Monday, July 9, 2012
More Odds and Ends: Misconceptions About the Cyrillic Alphabet, Bagpipes, and Bulgarian Geography
This old T-shirt, which reads "Koprishvitsa 2005" was one of the first items I received in the mail from Bulgaria, along with a CD of songs by Kostadine Gugov. (I have never been to the Koprishvitsa festival, which is one of the places on my bucket list.) I got it back in the days when the website, http://balkanfolk.com/ gave a monthly prize in a drawing that the site used to have. In order to enter it, you had to vote on your favorite Bulgarian folk song.
The Cyrillic lettering aroused my daughter's curiosity, since she had taken Russian in elementary school. So she asked me:
"Is that the Russian alphabet?"
I explained to her that it wasn't Russian but Bulgarian.
"It's the Cyrillic alphabet. It's used both in Bulgaria and Russia." (there are other countries that use it too, but I wasn't going to get into that.)
"Oh." She had a bemused and confused look on her face. She still didn't get it. So much for explaining азбука (azbuka) to my daughter.
From what I've seen Americans don't see much of the Cyrillic alphabet except in old spy movies which took place in the former Soviet Union, which is why they automatically associate Cyrillic with Russian.
People are often surprised when they first hear Bulgarian folk music played on the bagpipe. In the States, bagpipes are associated with Scotland, men wearing kilts, parades, and sometimes funerals.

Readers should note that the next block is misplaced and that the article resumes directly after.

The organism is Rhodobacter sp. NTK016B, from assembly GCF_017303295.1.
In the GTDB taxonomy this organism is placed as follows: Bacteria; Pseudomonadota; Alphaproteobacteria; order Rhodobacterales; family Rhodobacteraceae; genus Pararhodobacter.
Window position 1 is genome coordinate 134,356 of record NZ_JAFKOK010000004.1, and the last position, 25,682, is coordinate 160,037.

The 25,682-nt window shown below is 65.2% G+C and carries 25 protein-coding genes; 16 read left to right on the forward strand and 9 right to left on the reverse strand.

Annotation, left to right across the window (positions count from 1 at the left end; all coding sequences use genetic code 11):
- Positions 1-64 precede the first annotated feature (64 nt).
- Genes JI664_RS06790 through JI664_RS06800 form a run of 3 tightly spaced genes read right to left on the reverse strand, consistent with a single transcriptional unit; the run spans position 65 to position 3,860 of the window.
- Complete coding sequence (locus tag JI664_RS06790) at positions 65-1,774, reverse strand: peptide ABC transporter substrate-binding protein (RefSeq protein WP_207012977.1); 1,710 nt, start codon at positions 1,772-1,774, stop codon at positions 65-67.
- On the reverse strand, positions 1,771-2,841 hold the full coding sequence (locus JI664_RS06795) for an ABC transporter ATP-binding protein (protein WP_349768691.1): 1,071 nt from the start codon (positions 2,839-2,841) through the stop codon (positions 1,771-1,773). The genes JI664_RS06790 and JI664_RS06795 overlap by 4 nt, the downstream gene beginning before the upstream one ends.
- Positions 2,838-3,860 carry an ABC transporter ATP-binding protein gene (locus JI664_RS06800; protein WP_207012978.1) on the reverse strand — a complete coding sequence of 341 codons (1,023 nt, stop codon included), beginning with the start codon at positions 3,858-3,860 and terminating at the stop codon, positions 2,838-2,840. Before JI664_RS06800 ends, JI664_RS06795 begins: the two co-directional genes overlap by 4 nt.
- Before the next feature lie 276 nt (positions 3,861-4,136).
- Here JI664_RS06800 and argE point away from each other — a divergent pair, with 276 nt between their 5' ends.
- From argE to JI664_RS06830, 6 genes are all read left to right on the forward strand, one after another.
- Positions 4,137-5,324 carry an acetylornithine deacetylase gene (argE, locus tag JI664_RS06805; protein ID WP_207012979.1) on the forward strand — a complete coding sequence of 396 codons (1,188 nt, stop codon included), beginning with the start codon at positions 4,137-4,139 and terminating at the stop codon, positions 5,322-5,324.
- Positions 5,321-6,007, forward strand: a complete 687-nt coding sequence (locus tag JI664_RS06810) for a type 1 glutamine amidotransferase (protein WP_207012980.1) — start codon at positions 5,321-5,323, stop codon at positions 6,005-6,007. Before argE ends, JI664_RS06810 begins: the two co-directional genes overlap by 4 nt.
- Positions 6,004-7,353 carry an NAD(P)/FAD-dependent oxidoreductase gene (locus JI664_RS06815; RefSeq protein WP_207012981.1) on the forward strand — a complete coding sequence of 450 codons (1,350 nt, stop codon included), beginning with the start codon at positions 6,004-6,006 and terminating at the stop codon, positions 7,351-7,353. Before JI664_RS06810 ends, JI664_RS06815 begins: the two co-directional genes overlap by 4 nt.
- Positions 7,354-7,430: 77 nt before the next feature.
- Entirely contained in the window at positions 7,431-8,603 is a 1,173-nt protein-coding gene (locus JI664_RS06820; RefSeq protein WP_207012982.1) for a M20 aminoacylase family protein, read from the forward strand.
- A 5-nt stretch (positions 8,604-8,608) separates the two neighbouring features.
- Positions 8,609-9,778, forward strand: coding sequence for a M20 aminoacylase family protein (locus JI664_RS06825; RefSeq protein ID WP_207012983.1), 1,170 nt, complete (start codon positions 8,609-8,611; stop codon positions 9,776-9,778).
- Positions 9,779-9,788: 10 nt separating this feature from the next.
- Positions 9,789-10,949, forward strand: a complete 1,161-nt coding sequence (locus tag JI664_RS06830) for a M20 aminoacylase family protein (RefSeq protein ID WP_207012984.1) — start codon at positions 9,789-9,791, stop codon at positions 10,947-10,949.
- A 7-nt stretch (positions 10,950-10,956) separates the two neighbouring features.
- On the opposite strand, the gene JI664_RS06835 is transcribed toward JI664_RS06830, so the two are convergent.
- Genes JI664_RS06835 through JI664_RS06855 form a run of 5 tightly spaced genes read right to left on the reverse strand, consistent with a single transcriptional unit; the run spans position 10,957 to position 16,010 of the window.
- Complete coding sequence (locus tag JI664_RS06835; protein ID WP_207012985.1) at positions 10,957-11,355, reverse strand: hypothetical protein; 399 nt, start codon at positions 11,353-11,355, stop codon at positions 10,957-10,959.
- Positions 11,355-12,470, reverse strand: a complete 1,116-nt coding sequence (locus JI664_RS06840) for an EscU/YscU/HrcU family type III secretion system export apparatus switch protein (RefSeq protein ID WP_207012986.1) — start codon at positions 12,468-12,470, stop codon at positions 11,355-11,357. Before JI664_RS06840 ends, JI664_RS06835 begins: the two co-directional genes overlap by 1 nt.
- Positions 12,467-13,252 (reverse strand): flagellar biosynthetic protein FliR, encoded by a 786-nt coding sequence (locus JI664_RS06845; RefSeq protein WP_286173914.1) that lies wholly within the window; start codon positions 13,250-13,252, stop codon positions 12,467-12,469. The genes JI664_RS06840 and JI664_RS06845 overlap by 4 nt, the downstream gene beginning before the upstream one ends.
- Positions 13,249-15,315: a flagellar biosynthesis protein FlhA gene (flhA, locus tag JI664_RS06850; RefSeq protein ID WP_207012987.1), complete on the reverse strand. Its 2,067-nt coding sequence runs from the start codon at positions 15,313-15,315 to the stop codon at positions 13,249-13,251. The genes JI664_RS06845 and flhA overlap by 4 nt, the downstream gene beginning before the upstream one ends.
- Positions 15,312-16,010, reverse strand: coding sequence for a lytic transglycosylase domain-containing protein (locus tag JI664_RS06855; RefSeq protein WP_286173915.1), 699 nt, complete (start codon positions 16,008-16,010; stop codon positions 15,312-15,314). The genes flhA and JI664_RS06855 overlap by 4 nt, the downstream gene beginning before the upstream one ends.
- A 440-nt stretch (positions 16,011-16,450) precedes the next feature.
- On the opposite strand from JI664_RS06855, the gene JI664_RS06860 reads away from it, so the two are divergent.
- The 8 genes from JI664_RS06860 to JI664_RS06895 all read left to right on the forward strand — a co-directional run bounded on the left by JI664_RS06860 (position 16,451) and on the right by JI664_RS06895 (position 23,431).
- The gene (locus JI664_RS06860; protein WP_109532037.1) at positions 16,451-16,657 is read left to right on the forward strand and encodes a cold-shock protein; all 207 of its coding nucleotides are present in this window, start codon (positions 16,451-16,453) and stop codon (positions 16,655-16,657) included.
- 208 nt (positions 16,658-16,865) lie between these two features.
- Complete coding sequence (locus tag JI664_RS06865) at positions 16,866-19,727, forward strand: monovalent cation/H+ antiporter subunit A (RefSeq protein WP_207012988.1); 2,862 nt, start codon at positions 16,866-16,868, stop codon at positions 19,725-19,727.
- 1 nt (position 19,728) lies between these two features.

In this commercial, men play a Bulgarian folk tune on Scottish bagpipes. This is a cleverly crafted ad for rakia (brandy).
The Bulgarian bagpipe (gaida) is a totally different species from the Scottish. It's made from the stomach of a goat or sheep which gives it a distinctive sound. Although Scots have been known to dance to bagpipe music, Bulgarians sing as well as dance along to it. In this case it's the entire village, and there's a surprising display of firepower near the end.
Another question I've been asked is if Bulgaria has a seacost. Americans, in general, know little of European geography unless they've actually traveled around the Continent.
I lived in Germany for four years, so ignorance of geography was not an option, especially when guiding my husband with the map (yes, we actually used those in the days before the GPS!) And we did sometimes get lost!
Bulgaria not only has a seacoast, it is a very popular vacation spot for Western Europeans, especially those from cooler, rainier climes like Germany and Holland. The North Sea is too cold (even in summer) and the main attraction of the Black Sea towns, so I've been told, is the endless party, especially for the under 30 crowd. Then of course, there's the beach.
Judging from the travel ads I've received in the mail, Bulgaria is not a very popular tourist destination in the United States (except for people involved in folk music, who see visiting this country as a pilgrimage of sorts.) Friends of mine who actually been there have told me their visit was religious experience of the musical kind, especially that aforementioned Koprishvitsa festival.
The problem with a tourist destination becoming popular is that it loses the local flavor. I'm for traveling off the beaten path, which I was able to do when I lived in Germany; living in a foreign country is a lot different than visiting during a short vacation.
Maybe it's a good thing Bulgaria isn't infested with tourists from the United States :) Otherwise the entire country would resemble Sunny Beach.
If you enjoyed this you may also like:
The Bagpipe and Bulgarian Folk Music (it's an instrument some people love to hate)
The Cyrillic Alphabet: Cracking the Code (have you ever wondered is there is such as thing as Cyrillic alphabet soup?
Listening to Bulgarian folk music can induce altered states in susceptible people.
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